Reinforcing Flooring for a Bathtub on the Second Floor
Written by Artisan Contracting on August 22, 2016
For people who are fitting or re-furbishing their bathroom, there are a range of bathtub options available to them. Firstly, of course you don’t actually have to have a bathtub, many people live only taking showers, and they can be economic on the amount of water used and the amount of time spent washing yourself.
There is, however, something nice about enjoying a bath every now and then. To be able to relax a tired body, enjoy a long soak, or even wash children or pets is much easier done in a bathtub and it is nice to have the option of either a bath or a shower.
If you have decided that you want to fit a bathtub, you then need to decide if you want a fitted tub, or a stand-alone. This decision will mainly depend on personal taste and budget.
Fitting a New Bathtub
There are a few things which need to considered when you are thinking about fitting a new bathtub. Once you have decided what kind of tub you would like, you need to make sure that you have sufficient plumbing (and in the right place) as well as checking that the floor is adequately strong to withhold the weight of your bathtub, the weight of the water, and of course the weight of a person. Especially for people with older houses, this can be a particular concern.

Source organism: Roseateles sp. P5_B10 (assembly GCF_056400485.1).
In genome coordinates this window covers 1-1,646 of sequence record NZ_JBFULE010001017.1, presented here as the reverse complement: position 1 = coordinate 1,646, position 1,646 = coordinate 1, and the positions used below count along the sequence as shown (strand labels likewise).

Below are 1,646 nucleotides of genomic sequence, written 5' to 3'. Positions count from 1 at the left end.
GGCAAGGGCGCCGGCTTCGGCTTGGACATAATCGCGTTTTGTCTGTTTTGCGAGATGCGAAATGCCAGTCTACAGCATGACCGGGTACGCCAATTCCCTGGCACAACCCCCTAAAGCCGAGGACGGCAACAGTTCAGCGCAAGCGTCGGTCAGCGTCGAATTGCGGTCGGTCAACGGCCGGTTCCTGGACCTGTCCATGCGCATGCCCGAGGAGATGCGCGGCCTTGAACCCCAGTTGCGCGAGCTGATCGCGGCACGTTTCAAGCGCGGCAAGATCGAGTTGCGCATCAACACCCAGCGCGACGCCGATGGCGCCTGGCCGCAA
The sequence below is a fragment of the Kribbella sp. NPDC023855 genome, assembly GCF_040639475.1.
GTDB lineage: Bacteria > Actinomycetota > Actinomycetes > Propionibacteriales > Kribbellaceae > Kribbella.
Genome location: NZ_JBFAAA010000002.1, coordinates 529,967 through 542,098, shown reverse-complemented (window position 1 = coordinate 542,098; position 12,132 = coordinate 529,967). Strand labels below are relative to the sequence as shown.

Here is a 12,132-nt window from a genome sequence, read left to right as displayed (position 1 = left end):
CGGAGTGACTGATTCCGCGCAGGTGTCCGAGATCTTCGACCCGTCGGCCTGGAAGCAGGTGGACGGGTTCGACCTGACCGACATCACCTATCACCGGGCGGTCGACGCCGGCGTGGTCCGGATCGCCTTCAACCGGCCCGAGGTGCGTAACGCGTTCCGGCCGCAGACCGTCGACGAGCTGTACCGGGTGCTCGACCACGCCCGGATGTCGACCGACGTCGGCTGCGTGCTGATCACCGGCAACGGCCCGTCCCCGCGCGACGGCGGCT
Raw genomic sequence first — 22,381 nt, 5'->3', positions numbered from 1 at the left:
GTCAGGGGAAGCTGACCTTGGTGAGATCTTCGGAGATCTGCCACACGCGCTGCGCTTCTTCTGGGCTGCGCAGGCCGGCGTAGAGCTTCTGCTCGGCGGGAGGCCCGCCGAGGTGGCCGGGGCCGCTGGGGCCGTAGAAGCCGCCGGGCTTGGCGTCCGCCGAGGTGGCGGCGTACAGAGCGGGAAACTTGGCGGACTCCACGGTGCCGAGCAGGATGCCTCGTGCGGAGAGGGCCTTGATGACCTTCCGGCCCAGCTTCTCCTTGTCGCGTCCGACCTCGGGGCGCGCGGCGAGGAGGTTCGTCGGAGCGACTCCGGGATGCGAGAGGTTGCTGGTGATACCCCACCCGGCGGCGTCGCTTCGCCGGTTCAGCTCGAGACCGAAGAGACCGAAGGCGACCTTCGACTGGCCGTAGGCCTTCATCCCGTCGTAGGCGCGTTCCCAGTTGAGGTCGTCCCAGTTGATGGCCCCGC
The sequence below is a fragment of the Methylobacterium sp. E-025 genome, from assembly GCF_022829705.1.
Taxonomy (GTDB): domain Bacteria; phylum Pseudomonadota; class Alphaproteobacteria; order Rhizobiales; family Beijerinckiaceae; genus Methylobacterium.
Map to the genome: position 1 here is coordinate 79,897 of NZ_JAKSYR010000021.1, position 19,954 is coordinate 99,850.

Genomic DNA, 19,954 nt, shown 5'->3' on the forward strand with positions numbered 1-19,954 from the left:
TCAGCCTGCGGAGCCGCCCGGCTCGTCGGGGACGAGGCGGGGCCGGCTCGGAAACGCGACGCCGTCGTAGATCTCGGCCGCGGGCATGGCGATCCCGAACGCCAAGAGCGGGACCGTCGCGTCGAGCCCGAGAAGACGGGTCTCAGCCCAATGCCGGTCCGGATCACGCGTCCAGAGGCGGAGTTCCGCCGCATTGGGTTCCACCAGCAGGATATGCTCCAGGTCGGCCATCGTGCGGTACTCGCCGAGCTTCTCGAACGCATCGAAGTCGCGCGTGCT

Traditionally bathroom floors are built to withstand the pressure of an average bathtub (full), but in some cases the floor can be weak, or if you are looking at getting a larger tub, you might need to look into reinforcing the flooring.
The most common way to reinforce a bathroom floor is to double the joists. This means that where you had one joist before, you would now have two. You need to think about plumbing at the same time, because it is likely that they will need to occupy some of the same space.
Whilst you have the floor up, it is recommended that you also check the existing joists that you have. As we know, bathrooms involve water and water can be very destructive to wood, causing rot and weakening it. Check the existing joists to ensure that there is no rot or weakness, and if you find a problem, it is well worth replacing it at the time to avoid potential issues in the future.
When it comes to fitting a new bathtub, in the majority of cases, the bathroom floor that you already have will be perfectly adequate, even if you are planning on fitting a cast iron tub. If, however, you suspect an issue with the joists, or your house is an older one, it is worth getting in touch with a professional who will be able to look more closely for you, and recommend whether they believe that you will need to reinforce the floor.
For more information about reinforcing bathroom floors, get In Touch with Aritsan Contracting today!